Sometime this week, we were finishing up year 8 art class, a large group of students spread across a large classroom, a third finishing up clay and the rest restarting a project that preceded the clay project, but was abandoned for some reason. Students were coming up one by one showing me their finished work. "Oh, good. Just put it back over by the wall," I would say to the clay students. "Do I need to keep covering it with plastic?" some would ask. And then students started bringing the other, previously abandoned project up. "I'm finished. What do I do?"
It was a project related to what the younger students were doing, a lot of cutting and pasting of construction paper. Inspiration for these projects was a pile of construction paper (I've never seen construction paper in China, so I figure it was from some "international order" made by the last art teacher.) For this project students had to draw each other from a three-quarter view and then use construction paper to define the edges within the drawing. The drawings were great. I just told them to use color transitions to show the lines they had drawn and some of them really went crazy. Bizarre collages and fragmented cubistic constructions.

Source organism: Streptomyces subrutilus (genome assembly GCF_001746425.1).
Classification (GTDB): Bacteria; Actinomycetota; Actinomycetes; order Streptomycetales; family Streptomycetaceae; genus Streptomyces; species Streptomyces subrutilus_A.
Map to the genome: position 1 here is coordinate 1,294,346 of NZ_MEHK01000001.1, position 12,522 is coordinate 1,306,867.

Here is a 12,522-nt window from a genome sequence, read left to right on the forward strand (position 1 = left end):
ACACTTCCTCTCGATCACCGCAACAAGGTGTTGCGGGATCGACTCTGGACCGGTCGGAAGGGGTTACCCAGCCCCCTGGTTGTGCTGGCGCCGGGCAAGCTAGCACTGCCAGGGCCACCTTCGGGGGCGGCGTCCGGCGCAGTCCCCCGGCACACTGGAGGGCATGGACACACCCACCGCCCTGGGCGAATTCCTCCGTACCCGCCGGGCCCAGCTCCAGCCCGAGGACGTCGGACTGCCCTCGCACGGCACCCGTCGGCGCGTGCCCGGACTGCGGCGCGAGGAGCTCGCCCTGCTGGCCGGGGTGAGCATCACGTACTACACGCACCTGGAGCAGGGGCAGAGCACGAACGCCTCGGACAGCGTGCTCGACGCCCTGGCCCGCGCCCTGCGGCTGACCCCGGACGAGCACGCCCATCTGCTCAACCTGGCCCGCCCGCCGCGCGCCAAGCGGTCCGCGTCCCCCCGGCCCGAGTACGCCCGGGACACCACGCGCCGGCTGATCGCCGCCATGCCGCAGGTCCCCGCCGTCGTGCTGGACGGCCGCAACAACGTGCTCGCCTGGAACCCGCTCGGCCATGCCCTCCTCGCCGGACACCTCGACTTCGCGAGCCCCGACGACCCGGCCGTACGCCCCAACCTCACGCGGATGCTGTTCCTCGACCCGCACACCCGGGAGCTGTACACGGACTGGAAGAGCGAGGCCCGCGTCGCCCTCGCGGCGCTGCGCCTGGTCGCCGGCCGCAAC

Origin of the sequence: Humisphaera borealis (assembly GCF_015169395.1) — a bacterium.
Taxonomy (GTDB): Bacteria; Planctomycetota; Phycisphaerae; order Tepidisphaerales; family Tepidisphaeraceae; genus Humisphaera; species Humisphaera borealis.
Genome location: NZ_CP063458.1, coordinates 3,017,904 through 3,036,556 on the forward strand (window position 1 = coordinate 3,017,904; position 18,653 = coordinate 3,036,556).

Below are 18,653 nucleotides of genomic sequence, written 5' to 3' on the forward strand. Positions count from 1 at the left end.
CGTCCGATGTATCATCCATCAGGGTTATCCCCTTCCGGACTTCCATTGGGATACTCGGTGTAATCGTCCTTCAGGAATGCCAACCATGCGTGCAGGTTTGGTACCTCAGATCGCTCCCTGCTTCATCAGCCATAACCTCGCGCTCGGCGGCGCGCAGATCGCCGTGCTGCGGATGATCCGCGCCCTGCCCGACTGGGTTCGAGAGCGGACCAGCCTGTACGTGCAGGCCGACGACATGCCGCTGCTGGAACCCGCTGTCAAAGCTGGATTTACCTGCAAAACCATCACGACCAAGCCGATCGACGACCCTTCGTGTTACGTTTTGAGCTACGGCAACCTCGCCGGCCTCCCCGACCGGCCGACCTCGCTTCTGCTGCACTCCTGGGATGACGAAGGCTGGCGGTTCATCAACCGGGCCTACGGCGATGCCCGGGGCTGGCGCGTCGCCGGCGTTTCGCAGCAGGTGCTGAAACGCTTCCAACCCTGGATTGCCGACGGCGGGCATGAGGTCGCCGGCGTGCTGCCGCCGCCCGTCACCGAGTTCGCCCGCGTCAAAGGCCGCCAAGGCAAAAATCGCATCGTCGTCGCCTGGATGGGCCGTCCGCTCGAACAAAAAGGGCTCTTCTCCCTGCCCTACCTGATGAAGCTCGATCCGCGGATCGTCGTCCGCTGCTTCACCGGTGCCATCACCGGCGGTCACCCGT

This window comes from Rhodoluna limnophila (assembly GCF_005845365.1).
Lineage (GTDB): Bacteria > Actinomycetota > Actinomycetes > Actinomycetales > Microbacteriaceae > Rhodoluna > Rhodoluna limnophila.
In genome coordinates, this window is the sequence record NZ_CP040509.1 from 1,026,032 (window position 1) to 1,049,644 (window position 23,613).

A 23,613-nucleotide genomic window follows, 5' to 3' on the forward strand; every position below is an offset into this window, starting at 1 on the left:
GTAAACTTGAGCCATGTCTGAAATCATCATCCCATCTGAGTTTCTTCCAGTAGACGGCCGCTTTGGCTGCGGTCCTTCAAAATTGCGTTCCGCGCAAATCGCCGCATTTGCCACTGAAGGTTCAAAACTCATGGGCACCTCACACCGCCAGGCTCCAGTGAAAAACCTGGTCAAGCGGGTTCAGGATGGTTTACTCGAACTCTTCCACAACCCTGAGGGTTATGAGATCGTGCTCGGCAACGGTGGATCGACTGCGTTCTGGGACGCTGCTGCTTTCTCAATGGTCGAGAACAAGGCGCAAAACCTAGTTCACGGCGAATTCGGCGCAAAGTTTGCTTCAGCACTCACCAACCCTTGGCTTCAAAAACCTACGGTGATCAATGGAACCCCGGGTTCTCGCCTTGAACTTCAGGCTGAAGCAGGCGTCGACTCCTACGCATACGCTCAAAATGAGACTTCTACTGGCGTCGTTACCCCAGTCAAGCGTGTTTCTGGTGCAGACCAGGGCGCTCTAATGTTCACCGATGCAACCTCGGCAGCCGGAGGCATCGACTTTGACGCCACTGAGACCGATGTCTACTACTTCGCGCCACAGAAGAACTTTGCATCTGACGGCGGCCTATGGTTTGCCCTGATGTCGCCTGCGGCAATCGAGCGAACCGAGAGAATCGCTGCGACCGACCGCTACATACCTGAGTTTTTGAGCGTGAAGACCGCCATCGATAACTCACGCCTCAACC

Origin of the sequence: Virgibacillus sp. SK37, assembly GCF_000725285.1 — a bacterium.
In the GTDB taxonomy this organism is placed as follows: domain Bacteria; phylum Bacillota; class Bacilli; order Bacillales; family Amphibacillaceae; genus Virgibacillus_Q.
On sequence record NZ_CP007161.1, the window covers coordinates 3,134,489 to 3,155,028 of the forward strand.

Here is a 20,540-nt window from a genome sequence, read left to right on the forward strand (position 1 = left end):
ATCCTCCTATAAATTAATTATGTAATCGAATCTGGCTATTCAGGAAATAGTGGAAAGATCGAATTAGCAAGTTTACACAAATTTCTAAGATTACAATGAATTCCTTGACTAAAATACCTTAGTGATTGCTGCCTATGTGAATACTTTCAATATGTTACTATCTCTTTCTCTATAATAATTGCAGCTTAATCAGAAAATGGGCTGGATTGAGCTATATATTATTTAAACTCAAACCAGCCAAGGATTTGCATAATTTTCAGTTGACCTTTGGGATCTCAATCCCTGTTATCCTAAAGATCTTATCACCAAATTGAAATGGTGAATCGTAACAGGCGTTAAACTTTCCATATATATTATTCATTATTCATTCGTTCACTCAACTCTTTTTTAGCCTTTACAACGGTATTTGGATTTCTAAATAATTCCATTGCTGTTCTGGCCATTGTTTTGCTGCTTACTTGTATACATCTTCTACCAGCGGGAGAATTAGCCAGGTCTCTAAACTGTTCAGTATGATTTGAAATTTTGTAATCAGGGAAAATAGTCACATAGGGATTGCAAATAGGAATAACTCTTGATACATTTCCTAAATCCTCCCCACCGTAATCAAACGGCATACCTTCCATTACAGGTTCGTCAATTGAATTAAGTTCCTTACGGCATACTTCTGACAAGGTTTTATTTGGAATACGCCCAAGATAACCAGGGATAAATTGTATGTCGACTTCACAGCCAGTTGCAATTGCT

Then this girl whose named Marissa came up with her drawing of Julia, her classmate, carefully covered with brightly colored paper. "That's great," I said. And then a sudden "Ha!" came out of my mouth as involuntarily as always. "I have to show you this," I said excitedly. "It's Vermeer...15th century...or 16th, or 17th." I Googled "Vermeer, girl" but then stopped it before any results come up. You can't google anything with "girl" in it nowadays. Especially with an 11 year old standing right there. So I went to wikipaintings.org. I mean, if a nude pops up there, at least its tasteful. "This is crazy," I muttered as I scrolled through a list of artist's names. Marissa pointed to Vermeer in the list. "Right," I said and clicked on it, There was the painting. I clicked on the painting and heard a gasp and then "Hey Julia, come here, come here." I quizzed Marissa about the possibility of her having seen this before. "Do you think maybe you did and it was in your subconscious?" "No, definitely not," she reassured me.
Now, I know there wasn't a lot of resemblance, but it sure was satisfying making a fuss over nothing and watching those two girls walk away seeing their work in a new light.